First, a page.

Parisan - yes, beloved still? absolutely.
The most interesting trivia is I actually tried to name our first son Laurent, but "she" ;) didn't go for it. Something about kids making fun of him when he was growing up because of his name or some other nonsense.
At any rate he will be missed.

"Remembering Laurent" in PEZ cycling news
To the man who gave definition to the the phrase "8 seconds" and has and always will inspire me to ride.
Allez Laurent, I rode for you yesterday....

Friday, September 10, 2010

One more race (for the year?)

Next weekend will be the end of what I see as a failed return to racing for me. I made the mistake of comparing modern day Ray to Ray of old.  Disappointed? without a doubt. confused?clearly, lessons learned? yes... My biggest mistake was thinking I could return so quickly to where I left off. It left me frustrated, and demoralized. I didn't really have a game plan other than to join a team and get right back into it. I wasn't up for road racing or crits- intimidated. The team I joined was/is WAY successful, and I ultimately felt so overwhelmed/intimidated that I began to resent being on it. I clearly could not live up to the expectations I set and my training simply fell apart. I wanted to race off road and realized there are NO off road races close by, and the couple races I managed to enter I found myself amongst seasoned racers, and I simply couldn't hang. You want to race fast? Go race a bunch. Something I wan't able to do. My mindset took a downward spiral, a spiral I'm at the bottom of currently. I've got one last race next week. I'm feeling out of shape, I'm 10 pounds over weight (compared to where I was when I was consistently training in the early part of summer), and I feel like walking away after it's over. I have not been able to balance life as I now know it with being a bike racer. I really wanted to taste success again, but at the same time had other things, important things like family (and other odd distractions) mixing it up. It has left me "frustrated". But it's almost the end of the season, one more race and then who knows what.
My focus turns (back)to running now.I signed up for a half marathon occuring on Halloween, and hopefully that will motivate me to train again. Over the last month or so, my running has been reduced down to 1 (maybe 2 days) a week, and this  half marathon may be just "what the doctor ordered".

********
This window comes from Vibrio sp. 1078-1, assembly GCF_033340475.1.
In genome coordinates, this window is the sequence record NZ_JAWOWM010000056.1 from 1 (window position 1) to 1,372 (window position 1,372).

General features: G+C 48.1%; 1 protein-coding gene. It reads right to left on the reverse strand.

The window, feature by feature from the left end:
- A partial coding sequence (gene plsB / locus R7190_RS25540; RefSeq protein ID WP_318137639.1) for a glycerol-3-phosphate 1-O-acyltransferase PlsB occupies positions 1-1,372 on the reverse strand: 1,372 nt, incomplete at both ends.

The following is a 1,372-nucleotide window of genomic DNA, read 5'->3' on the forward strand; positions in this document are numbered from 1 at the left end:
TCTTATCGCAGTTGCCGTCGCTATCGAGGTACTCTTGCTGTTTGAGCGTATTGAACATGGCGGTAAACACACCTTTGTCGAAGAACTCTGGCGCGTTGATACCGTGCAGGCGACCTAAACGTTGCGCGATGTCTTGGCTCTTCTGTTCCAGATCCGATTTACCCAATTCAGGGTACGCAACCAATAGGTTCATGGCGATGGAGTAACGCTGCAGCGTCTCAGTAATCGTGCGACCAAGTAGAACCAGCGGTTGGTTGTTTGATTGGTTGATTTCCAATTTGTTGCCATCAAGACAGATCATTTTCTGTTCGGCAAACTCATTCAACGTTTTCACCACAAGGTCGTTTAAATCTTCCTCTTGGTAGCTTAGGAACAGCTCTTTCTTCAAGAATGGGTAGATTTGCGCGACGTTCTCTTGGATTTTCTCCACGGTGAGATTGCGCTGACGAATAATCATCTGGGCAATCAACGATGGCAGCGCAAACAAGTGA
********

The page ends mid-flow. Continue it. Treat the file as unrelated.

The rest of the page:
So right now, I'm not in a good place, but where else can you go but up right? I'm not sure what I'm going to do, except reflect a bit more on this past year, and hopefully learn from life's lessons, and mistakes, and move on. THAT and try to get rid of this headache that's got me feeling out of sorts all this week....

Thursday, September 9, 2010

20 years later and this quote remains true

"I'm miserable when I'm not running" I actually told a local reporter that when I was being interviewed for the Chicago Marathon back around 1990. I forgot about that infamous misunderstood(by loved ones)quote until we were going thru some old stuff recently and we found the article. I think the first reaction from someone is usually along the lines of "nice...", but even to this day, the phrase remains pretty accurate. I reminded myself of that article when I was out running on the trails yesterday morning. Toward the end of the run I said to myself, "self, maybe you would be better off selling the car and running everywhere. Imagine how good of a mood you would be in if you ran to and from work each day". Unrealistic?, yes, true?, yes. I know they have these emotions in pill form nowadays, but the nice thing about the run is the side effects are much less bothersome. You know what else I realized about the trail run? That is one place an IPOD has no business. You lose out on the beauty of a trail run with the distractions of music. It's like the polar opposite of your typical curbside run. I was glad to have gotten out there yesterday, it was REALLY needed....

Tuesday, September 7, 2010

The Meltdown